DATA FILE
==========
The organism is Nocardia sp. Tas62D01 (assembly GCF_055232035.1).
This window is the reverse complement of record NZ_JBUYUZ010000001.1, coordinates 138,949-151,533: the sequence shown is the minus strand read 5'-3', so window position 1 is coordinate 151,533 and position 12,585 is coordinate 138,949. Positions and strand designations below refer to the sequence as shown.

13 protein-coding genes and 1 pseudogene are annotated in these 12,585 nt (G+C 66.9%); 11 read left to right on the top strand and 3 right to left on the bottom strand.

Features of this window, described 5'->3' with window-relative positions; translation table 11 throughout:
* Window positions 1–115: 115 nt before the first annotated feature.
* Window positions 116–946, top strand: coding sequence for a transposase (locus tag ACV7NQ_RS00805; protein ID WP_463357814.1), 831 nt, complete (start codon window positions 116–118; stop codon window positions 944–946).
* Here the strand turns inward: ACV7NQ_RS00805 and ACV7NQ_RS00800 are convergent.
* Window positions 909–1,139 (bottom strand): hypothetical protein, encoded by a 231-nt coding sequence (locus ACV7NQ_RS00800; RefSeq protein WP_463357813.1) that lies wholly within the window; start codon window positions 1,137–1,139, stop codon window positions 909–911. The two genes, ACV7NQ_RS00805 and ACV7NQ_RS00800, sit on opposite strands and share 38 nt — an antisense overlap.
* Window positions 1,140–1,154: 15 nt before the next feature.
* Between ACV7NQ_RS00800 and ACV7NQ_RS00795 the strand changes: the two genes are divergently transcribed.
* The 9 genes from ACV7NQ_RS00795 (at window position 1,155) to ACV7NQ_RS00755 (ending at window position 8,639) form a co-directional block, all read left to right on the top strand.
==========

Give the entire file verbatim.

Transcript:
The organism is Nocardia sp. Tas62D01 (assembly GCF_055232035.1).
This window is the reverse complement of record NZ_JBUYUZ010000001.1, coordinates 138,949-151,533: the sequence shown is the minus strand read 5'-3', so window position 1 is coordinate 151,533 and position 12,585 is coordinate 138,949. Positions and strand designations below refer to the sequence as shown.

13 protein-coding genes and 1 pseudogene are annotated in these 12,585 nt (G+C 66.9%); 11 read left to right on the top strand and 3 right to left on the bottom strand.

Features of this window, described 5'->3' with window-relative positions; translation table 11 throughout:
* Window positions 1–115: 115 nt before the first annotated feature.
* Window positions 116–946, top strand: coding sequence for a transposase (locus tag ACV7NQ_RS00805; protein ID WP_463357814.1), 831 nt, complete (start codon window positions 116–118; stop codon window positions 944–946).
* Here the strand turns inward: ACV7NQ_RS00805 and ACV7NQ_RS00800 are convergent.
* Window positions 909–1,139 (bottom strand): hypothetical protein, encoded by a 231-nt coding sequence (locus ACV7NQ_RS00800; RefSeq protein WP_463357813.1) that lies wholly within the window; start codon window positions 1,137–1,139, stop codon window positions 909–911. The two genes, ACV7NQ_RS00805 and ACV7NQ_RS00800, sit on opposite strands and share 38 nt — an antisense overlap.
* Window positions 1,140–1,154: 15 nt before the next feature.
* Between ACV7NQ_RS00800 and ACV7NQ_RS00795 the strand changes: the two genes are divergently transcribed.
* The 9 genes from ACV7NQ_RS00795 (at window position 1,155) to ACV7NQ_RS00755 (ending at window position 8,639) form a co-directional block, all read left to right on the top strand.